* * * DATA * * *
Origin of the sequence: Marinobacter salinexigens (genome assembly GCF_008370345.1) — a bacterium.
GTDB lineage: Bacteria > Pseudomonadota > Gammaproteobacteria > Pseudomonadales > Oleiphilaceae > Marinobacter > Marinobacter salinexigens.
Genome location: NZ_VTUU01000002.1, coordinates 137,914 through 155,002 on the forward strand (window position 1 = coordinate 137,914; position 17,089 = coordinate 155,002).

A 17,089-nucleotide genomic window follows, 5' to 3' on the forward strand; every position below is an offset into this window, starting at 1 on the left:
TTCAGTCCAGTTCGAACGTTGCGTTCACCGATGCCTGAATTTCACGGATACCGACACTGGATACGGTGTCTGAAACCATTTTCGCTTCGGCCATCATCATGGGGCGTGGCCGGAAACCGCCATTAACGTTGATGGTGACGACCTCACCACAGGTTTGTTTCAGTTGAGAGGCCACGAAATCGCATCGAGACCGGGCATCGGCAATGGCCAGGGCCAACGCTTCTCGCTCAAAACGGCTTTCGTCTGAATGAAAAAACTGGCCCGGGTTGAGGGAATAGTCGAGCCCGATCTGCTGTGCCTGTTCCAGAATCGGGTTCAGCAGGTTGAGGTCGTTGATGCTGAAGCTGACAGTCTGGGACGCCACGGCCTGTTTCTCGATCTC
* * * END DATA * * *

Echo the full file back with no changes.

Origin of the sequence: Marinobacter salinexigens (genome assembly GCF_008370345.1) — a bacterium.
GTDB lineage: Bacteria > Pseudomonadota > Gammaproteobacteria > Pseudomonadales > Oleiphilaceae > Marinobacter > Marinobacter salinexigens.
Genome location: NZ_VTUU01000002.1, coordinates 137,914 through 155,002 on the forward strand (window position 1 = coordinate 137,914; position 17,089 = coordinate 155,002).

A 17,089-nucleotide genomic window follows, 5' to 3' on the forward strand; every position below is an offset into this window, starting at 1 on the left:
TTCAGTCCAGTTCGAACGTTGCGTTCACCGATGCCTGAATTTCACGGATACCGACACTGGATACGGTGTCTGAAACCATTTTCGCTTCGGCCATCATCATGGGGCGTGGCCGGAAACCGCCATTAACGTTGATGGTGACGACCTCACCACAGGTTTGTTTCAGTTGAGAGGCCACGAAATCGCATCGAGACCGGGCATCGGCAATGGCCAGGGCCAACGCTTCTCGCTCAAAACGGCTTTCGTCTGAATGAAAAAACTGGCCCGGGTTGAGGGAATAGTCGAGCCCGATCTGCTGTGCCTGTTCCAGAATCGGGTTCAGCAGGTTGAGGTCGTTGATGCTGAAGCTGACAGTCTGGGACGCCACGGCCTGTTTCTCGATCTC